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MEN'S BASKETBALL: Miami Dominates BC On The Glass

Heights Staff

Published: Wednesday, February 6, 2013

Updated: Wednesday, February 6, 2013 21:02

BC

Graham Beck / Heights Editor

A poor shooting night and a noticeable disadvantage in size doomed the Boston College men’s basketball team Tuesday night as they fell to the No. 8 Miami Hurricanes 72-50 in their second of two meetings this season. The Eagles previously lost to the Hurricanes by just one point, but saw this game get out of hand quickly. 

Injury continued to plague center Dennis Clifford and he was unable to make as much of an impact in this game as he did in the first, enabling Miami to assert its dominance in the paint. The Eagles allowed 14 offensive rebounds and lost the battle on the boards 39-27. Head coach Steve Donahue was quick to admit his concern about his team’s rebounding ability, explaining that with an undersized team, almost everything has to go right.

“Obviously, our Achilles’ heel is on the glass,” Donahue said in a press conference after the game. “We haven’t done a good job of that recently, and teams realize that. Obviously we talked about it enough, but we didn’t do it and it really hurt us. We don’t have a lot of margin for error there with our size.”

Miami opened the first half with some hot shooting and jumped out to an early lead that they would never give up. Playing a tight man-to-man defense, the Hurricanes showed their skill and athleticism on the defensive side of the ball, rarely letting the Eagles get to the hoop and not giving up many good looks from deep. On the defensive end, BC was unable to do the same. The Hurricanes got to the hoop, hit their open shots, and always seemed to be in position to grab an offensive rebound when they missed. A Lonnie Jackson 3-pointer pulled the Eagles within 10 at the half with a score of 33-23. The discrepancy on the court seemed to be much greater. As Donahue said, Miami is a very complete team and once they get going, they are hard to stop.

“When you start believing in yourselves, it snowballs,” Donahue said. “You have a team with an incredible amount of confidence. They are talented, they’re older, and there are not a lot of weaknesses.”

The Eagles came out strong in the opening minutes of the second half, scoring a few quick buckets to cut the lead to six and looking poised to threaten Miami with their first loss in ACC play. The Hurricanes responded with a 17-4 run, however, that effectively put the game out of reach. The run centered around the deep shooting of Kenny Kadji, who in the span of just four possessions managed to put up 10 points that included two 3-pointers. Donahue got right to the point when discussing the Kadji’s shots, saying that they basically ended the game.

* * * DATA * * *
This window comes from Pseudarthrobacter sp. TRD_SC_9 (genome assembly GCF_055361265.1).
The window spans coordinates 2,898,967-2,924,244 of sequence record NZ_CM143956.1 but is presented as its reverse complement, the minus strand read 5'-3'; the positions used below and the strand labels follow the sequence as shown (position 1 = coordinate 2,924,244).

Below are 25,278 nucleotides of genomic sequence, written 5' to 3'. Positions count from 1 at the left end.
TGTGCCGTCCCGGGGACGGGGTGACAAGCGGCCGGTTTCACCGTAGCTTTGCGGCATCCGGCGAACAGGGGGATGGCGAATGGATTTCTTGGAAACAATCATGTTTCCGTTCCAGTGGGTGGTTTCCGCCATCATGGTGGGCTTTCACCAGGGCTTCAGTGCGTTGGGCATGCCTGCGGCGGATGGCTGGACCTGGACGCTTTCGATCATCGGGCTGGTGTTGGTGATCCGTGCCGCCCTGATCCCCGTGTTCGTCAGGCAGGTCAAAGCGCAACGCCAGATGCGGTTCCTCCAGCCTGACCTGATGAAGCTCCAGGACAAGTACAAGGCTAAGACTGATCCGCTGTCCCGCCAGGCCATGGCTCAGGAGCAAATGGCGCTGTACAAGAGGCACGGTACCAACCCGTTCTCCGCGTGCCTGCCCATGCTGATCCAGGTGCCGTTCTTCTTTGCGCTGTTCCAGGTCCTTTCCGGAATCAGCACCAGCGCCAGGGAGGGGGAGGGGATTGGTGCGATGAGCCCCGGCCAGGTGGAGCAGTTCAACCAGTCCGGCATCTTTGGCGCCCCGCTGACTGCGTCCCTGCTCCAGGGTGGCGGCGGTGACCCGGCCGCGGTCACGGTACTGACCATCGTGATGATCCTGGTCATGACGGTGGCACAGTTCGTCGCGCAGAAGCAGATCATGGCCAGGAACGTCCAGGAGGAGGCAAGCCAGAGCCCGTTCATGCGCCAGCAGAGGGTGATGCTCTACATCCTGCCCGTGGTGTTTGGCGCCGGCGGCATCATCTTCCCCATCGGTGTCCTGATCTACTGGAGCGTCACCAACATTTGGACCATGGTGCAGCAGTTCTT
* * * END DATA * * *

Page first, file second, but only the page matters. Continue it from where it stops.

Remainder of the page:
“Just, really daggers,” Donahue said. “At that point we were hanging on. They were physically handing it to us.”

From that point Miami coasted and BC was unable to make any sort of run of their own to bridge the gap. The undersized BC team never got back within single digits and saw themselves fall once again in ACC play 72-50. Sophomore forward Ryan Anderson summed it up best after the game.

“They bring big body after big body,” Anderson said at the press conference. “That’s where they pretty much won the game—on the glass.”

Olivier Hanlan led the Eagles with 16 points, and Anderson added another 14 to go with his 11 rebounds, but BC shot just 37 percent from the field and just under 22 percent from 3-point range. Freshman guard Joe Rahon was also held without a point and attempted just four shots after scoring 26 over the weekend against Clemson to be named ACC rookie of the week. The Eagles recent struggles from the free throw line also continued, as they shot just 50 percent as a team. They will return to action Sunday at 6 p.m., when they host the No. 4 Duke Blue Devils.

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